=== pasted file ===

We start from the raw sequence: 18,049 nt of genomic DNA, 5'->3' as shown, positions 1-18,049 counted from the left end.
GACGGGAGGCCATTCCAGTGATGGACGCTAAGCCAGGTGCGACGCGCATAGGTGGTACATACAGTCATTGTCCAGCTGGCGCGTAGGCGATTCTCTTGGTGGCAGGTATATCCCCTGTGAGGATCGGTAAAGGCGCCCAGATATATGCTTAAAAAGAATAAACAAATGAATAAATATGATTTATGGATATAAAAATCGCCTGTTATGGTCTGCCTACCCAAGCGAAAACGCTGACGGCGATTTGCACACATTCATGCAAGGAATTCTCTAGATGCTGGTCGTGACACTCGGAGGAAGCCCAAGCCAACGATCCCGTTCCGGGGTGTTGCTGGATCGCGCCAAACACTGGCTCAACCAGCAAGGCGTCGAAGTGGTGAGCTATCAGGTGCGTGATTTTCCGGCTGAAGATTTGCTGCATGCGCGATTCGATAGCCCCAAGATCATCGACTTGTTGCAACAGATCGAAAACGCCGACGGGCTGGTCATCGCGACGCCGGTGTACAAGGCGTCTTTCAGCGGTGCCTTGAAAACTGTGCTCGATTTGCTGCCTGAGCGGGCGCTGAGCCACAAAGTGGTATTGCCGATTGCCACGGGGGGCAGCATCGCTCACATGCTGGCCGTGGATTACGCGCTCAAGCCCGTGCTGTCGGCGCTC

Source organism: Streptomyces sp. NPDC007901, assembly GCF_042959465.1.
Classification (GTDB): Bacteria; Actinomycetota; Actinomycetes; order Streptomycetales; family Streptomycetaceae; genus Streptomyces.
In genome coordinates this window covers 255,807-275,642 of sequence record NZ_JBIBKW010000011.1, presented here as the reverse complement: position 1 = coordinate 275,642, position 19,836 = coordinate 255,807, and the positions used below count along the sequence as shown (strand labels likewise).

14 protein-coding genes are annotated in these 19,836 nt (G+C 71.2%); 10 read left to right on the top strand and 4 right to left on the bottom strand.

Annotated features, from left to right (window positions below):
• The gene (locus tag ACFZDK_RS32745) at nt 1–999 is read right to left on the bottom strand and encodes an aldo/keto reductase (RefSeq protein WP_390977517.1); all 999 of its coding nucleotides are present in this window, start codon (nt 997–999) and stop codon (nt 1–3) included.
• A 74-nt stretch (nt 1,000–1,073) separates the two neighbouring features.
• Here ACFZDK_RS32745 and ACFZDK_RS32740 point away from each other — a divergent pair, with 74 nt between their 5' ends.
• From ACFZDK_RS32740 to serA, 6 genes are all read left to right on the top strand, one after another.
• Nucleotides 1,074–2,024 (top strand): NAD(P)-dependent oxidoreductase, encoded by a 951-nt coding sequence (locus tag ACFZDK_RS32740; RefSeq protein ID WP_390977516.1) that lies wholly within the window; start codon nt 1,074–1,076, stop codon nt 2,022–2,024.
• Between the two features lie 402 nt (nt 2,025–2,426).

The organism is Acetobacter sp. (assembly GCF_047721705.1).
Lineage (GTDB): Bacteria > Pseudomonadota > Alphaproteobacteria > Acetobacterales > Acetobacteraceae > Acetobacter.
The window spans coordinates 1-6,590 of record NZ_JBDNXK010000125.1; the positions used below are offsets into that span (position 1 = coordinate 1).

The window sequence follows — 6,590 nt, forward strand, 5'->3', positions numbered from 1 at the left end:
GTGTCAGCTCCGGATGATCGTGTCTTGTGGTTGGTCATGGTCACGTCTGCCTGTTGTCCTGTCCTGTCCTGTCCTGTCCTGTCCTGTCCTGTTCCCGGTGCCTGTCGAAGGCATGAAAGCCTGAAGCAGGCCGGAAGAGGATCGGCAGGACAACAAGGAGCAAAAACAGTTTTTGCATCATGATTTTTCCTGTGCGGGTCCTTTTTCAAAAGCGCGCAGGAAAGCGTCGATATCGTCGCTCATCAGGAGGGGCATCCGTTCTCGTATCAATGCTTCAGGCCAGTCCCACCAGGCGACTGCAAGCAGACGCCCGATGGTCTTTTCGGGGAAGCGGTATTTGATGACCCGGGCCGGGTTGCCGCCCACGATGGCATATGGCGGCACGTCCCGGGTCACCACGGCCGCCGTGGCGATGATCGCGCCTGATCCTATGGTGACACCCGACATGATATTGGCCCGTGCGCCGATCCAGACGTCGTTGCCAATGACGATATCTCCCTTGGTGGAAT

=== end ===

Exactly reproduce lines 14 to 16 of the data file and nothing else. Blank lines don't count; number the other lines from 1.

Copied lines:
The organism is Acetobacter sp. (assembly GCF_047721705.1).
Lineage (GTDB): Bacteria > Pseudomonadota > Alphaproteobacteria > Acetobacterales > Acetobacteraceae > Acetobacter.
The window spans coordinates 1-6,590 of record NZ_JBDNXK010000125.1; the positions used below are offsets into that span (position 1 = coordinate 1).